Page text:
Now according to the table we plot the points that are corresponding to the ordered pairs (120, 12), (140, 26), (160, 34), (180, 40), and (200, 50) on a graph paper. Here x-axis represents the upper limit and y-axis represent the frequency. The curve obtained from the graph is known as less than type ogive curve. 

Class 10 NCERT Chapter 14 Exercise 14.4 Solution

Question 2. During the medical check-up of 35 students of a class, their weights were recorded as follows:

Weight in kg Number of students
Less than 38 0
Less than 40 3
Less than 42 5
Less than 44 9
Less than 46 14
Less than 48 28
Less than 50 32
Less than 52 35

Draw a less than type ogive for the given data. Hence obtain the median weight from the graph and verify the result by using the formula.

Solution:

According to the given table, we get the points (38, 0), (40, 3), (42, 5), (44, 9), (46, 14), (48, 28), (50, 32) and (52, 35). Now using these points we draw an ogive, where the x-axis represents the upper limit and y-axis represents the frequency. The curve obtained is known as less than type ogive.

Class 10 NCERT Chapter 14 Exercise 14.4 Solution

Now, locate the point 17.5 on the y-axis and draw a line parallel to the x-axis cutting the curve at a point. From this point, now we draw a perpendicular line to the x-axis and the intersection point which is perpendicular to x-axis is the median of the given data. After, locating point now we create a table to find the mode:

Class interval Number of students(Frequency) Cumulative Frequency
Less than 38 0 0
Less than 40 3 – 0 = 3 3
Less than 42 5 – 3 = 2 8
Less than 44 9 – 5 = 4 9
Less than 46 14 – 9 = 5 14
Less than 48 28 – 14 = 14 28
Less than 50 32 – 28 = 4 32
Less than 52 35 – 22 = 3 35

The class 46 – 48 has the maximum frequency, hence, this is the modal class

= 46, h = 2, f1 = 14, f0 = 5 and f2 = 4

Now we find the mode:

Mode = l+\left(\frac{f_1-f_0}{2f_1-f_0-f_2}\right)\times h

On substituting the values in the given formula, we get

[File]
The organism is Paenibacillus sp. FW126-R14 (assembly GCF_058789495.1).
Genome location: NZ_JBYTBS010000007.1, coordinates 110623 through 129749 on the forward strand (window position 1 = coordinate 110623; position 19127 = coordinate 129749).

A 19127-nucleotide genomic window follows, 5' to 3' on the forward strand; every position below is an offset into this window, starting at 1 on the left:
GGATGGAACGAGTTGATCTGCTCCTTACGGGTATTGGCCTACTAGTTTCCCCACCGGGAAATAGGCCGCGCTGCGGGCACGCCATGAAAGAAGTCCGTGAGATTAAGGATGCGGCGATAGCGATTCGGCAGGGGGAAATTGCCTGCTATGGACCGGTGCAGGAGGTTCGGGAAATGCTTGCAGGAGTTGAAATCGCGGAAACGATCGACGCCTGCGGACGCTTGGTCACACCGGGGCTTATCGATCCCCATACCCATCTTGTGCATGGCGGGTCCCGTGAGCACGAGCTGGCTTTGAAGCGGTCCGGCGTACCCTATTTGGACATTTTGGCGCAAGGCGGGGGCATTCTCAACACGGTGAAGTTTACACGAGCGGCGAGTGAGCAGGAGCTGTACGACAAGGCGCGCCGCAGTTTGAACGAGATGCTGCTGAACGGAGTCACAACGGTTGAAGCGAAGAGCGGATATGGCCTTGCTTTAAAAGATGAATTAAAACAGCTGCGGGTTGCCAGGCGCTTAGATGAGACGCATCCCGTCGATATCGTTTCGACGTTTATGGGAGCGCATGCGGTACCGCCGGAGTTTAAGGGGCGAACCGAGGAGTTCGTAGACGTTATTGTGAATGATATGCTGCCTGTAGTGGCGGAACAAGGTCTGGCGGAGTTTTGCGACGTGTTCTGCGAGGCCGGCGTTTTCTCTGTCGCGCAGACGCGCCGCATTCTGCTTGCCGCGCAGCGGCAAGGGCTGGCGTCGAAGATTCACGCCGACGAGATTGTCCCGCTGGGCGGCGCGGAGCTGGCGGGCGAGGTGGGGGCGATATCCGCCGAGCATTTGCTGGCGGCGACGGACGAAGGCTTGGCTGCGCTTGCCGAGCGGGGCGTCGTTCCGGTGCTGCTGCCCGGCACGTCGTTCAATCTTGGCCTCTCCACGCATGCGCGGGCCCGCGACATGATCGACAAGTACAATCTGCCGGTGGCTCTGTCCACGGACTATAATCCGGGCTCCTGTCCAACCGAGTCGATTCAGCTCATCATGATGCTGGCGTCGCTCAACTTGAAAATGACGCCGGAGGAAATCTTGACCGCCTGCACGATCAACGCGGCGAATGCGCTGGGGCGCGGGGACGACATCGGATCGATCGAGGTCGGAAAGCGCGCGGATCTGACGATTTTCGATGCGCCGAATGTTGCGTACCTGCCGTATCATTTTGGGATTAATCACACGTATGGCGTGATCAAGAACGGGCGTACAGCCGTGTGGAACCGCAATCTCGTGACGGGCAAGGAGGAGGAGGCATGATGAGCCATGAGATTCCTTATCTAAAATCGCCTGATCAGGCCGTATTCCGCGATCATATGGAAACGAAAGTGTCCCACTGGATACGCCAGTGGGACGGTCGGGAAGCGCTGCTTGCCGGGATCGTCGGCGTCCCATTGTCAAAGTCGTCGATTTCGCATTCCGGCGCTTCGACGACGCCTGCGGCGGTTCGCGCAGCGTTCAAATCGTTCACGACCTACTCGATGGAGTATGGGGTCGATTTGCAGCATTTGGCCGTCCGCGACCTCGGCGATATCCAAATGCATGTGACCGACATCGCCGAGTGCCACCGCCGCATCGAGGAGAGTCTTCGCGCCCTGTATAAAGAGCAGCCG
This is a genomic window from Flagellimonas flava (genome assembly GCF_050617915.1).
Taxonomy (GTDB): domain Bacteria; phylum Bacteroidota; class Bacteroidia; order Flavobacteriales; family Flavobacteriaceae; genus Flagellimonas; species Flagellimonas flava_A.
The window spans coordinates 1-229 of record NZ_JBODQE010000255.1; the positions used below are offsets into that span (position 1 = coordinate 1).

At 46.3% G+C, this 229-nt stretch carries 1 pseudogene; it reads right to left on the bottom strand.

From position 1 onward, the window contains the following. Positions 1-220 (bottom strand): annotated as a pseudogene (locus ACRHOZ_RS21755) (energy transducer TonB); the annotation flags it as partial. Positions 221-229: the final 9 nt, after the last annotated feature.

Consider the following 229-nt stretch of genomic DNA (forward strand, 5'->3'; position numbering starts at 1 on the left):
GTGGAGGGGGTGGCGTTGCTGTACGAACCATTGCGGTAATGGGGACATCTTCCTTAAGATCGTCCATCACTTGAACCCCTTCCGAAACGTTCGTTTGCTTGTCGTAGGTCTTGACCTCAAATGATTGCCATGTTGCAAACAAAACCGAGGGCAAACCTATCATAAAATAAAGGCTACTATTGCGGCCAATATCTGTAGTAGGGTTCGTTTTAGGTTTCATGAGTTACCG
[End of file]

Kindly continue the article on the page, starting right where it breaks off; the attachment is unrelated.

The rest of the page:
= 46 + 0.95 = 46.95

Hence, the mode is verified.

Question 3. The following tables give the production yield per hectare of wheat of 100 farms of a village.

Production Yield 50-55 55-60 60-65 65-70 70-75 75-80
Number of farms 2 8 12 24 38 16

Change the distribution to a more than type distribution and draw its ogive.

Solution:

According to the question, we change the distribution to a more than type distribution.

Production Yield (kg/ha) Number of farms
More than or equal to 50 100
More than or equal to 55 100 – 2 = 98
More than or equal to 60 98 – 8 = 90
More than or equal to 65 90 – 12 = 78
More than or equal to 70 78 – 24 = 54
More than or equal to 75 54 – 38 = 16

Now, according to the table we draw the ogive by plotting the points. Here, the a-axis represents the upper limit and y-axis represents the cumulative frequency. And the points are(50, 100), (55, 98), (60, 90), (65, 78), (70, 54) and (75, 16) on this graph paper. The graph obtained is known as more than type ogive curve.

Class 10 NCERT Chapter 14 Exercise 14.4 Solution

Key Features of NCERT Solutions for Class 10 Maths Chapter 14 Statistics:

  • These NCERT solutions are developed by the GFG team, with a focus on students’ benefit.
  • These solutions are entirely accurate and can be used by students to prepare for their board exams. 
  • Each solution is presented in a step-by-step format with comprehensive explanations of the intermediate steps.

Also Check:

NCERT Solutions for Class 10 Maths Chapter 14 Statistics – FAQs

Q1: Why is it important to learn Statistics in NCERT Class 10 Maths Chapter 14?

Statistics help people and groups in resolving issues regardless of the industry, market, economic sector, etc. Any issue where relevant data can be gathered, examined, analysed, and presented so as to work towards an efficient resolution can benefit from the knowledge and assistance provided by Statistics. The possibilities are endless.

Q2: What topics are covered in NCERT Solutions for Class 10 Maths Chapter 14 Statistics?

NCERT Solutions for Class 10 Maths Chapter 14 Statistics covers topics such as calculation of mean, median, mode, frequency distribution and standard deviation and variance etc.

Q3: How can NCERT Solutions for Class 10 Maths Chapter 14 Statistics help me?

NCERT Solutions for Class 10 Maths Chapter 14 Statistics can help you solve the NCERT exercises in an easy mannner. If you are stuck on a problem you can find its solution here and free yourself from the frustration of being stuck on some question.

Q4: How many exercises are there in Class 10 Maths Chapter 14 Statistics?

There are 4 exercises in the NCERT Class 10 Maths Chapter 14 Statistics which covers all the important topics and sub-topics.

Q5: Where can I find NCERT Solutions for Class 10 Maths Chapter 14 Statistics?

You can find the NCERT Solutions for Class 10 Maths Chapter 14 Statistics in this article created by our team of experts at GeeksforGeeks.


Whether you're preparing for your first job interview or aiming to upskill in this ever-evolving tech landscape, GeeksforGeeks Courses are your key to success. We provide top-quality content at affordable prices, all geared towards accelerating your growth in a time-bound manner. Join the millions we've already empowered, and we're here to do the same for you. Don't miss out - check it out now!

Last Updated : 16 Nov, 2023
Like Article
Save Article
Previous
Next
Similar Reads
Complete Tutorials